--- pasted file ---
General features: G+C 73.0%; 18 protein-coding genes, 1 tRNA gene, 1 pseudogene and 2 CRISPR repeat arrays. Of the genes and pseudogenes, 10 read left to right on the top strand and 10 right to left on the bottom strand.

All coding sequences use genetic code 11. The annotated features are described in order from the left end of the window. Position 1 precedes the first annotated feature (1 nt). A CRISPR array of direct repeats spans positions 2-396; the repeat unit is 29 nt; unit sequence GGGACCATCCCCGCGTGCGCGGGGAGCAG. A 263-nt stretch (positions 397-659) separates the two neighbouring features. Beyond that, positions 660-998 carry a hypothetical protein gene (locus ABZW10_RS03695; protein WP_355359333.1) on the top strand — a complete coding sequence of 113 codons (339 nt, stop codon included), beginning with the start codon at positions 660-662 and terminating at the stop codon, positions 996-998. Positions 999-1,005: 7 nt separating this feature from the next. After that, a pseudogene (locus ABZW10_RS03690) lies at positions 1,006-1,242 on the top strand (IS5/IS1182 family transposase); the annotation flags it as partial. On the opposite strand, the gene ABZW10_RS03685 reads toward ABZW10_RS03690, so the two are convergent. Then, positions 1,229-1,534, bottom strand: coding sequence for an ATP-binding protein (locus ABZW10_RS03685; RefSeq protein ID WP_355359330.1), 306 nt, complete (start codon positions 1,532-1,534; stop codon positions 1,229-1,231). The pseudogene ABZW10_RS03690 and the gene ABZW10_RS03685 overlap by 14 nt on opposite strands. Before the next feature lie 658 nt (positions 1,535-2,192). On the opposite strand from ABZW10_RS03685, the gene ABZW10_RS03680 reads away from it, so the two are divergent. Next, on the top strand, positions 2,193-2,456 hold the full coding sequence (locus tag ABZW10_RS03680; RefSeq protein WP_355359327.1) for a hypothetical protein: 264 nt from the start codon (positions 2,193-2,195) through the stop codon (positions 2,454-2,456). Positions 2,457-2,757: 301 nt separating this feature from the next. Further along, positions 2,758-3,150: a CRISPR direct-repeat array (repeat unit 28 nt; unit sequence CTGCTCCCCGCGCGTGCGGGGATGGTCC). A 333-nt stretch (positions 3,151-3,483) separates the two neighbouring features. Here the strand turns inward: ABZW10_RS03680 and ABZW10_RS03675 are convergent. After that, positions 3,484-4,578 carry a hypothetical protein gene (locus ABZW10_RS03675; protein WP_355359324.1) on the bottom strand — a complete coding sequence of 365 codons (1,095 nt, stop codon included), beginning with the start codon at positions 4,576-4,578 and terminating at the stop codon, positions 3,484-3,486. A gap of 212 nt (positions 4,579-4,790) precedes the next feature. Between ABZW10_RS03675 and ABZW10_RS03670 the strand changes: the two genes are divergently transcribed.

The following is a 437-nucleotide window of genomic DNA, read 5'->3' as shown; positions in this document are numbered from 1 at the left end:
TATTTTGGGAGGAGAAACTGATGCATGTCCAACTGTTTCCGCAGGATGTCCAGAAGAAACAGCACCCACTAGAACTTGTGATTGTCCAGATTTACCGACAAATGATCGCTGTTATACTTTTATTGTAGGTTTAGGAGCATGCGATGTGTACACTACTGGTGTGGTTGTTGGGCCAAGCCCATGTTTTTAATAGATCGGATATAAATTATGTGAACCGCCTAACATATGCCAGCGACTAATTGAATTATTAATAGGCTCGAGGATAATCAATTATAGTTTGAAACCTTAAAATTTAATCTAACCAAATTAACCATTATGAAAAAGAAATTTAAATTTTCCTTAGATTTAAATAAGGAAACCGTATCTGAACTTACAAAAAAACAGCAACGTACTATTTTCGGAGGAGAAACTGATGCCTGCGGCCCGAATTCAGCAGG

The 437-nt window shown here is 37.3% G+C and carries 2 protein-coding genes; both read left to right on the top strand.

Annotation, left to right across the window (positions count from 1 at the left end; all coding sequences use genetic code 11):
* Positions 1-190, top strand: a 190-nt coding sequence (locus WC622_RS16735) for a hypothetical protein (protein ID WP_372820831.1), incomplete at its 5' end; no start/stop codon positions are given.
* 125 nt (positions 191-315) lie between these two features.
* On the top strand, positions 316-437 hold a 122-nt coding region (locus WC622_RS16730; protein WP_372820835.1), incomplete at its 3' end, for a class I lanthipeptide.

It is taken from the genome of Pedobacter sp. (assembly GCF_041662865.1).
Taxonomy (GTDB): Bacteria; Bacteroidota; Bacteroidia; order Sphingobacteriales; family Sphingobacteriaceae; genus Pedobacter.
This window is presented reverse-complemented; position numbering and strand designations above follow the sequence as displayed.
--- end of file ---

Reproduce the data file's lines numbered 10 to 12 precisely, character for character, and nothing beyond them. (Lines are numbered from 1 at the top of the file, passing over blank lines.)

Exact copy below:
It is taken from the genome of Pedobacter sp. (assembly GCF_041662865.1).
Taxonomy (GTDB): Bacteria; Bacteroidota; Bacteroidia; order Sphingobacteriales; family Sphingobacteriaceae; genus Pedobacter.
This window is presented reverse-complemented; position numbering and strand designations above follow the sequence as displayed.